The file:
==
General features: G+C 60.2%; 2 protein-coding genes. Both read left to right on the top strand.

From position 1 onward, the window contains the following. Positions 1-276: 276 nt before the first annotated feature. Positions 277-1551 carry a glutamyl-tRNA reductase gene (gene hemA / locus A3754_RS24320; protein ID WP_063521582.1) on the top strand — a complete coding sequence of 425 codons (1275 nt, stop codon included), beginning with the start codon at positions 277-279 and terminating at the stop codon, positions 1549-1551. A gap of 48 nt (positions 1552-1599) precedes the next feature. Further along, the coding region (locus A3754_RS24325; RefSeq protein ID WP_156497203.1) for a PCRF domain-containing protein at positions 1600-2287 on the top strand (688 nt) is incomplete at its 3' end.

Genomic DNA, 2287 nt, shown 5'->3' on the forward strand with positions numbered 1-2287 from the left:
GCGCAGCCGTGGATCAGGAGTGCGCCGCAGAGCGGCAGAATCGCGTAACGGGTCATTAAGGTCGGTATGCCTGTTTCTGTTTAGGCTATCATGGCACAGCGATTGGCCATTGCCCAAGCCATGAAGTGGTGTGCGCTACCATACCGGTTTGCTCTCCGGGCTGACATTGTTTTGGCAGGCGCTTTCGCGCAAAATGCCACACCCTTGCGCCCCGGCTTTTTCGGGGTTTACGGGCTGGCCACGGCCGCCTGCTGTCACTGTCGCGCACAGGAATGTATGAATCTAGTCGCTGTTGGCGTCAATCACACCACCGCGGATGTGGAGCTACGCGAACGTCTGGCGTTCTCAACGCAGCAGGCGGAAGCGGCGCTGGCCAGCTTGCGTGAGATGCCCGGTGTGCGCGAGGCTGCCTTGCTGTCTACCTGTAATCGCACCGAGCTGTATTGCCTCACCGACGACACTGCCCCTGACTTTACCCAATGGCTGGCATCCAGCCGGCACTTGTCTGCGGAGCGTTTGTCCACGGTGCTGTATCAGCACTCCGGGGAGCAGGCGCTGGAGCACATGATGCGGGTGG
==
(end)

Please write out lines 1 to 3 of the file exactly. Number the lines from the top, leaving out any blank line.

General features: G+C 60.2%; 2 protein-coding genes. Both read left to right on the top strand.

From position 1 onward, the window contains the following. Positions 1-276: 276 nt before the first annotated feature. Positions 277-1551 carry a glutamyl-tRNA reductase gene (gene hemA / locus A3754_RS24320; protein ID WP_063521582.1) on the top strand — a complete coding sequence of 425 codons (1275 nt, stop codon included), beginning with the start codon at positions 277-279 and terminating at the stop codon, positions 1549-1551. A gap of 48 nt (positions 1552-1599) precedes the next feature. Further along, the coding region (locus A3754_RS24325; RefSeq protein ID WP_156497203.1) for a PCRF domain-containing protein at positions 1600-2287 on the top strand (688 nt) is incomplete at its 3' end.

Genomic DNA, 2287 nt, shown 5'->3' on the forward strand with positions numbered 1-2287 from the left: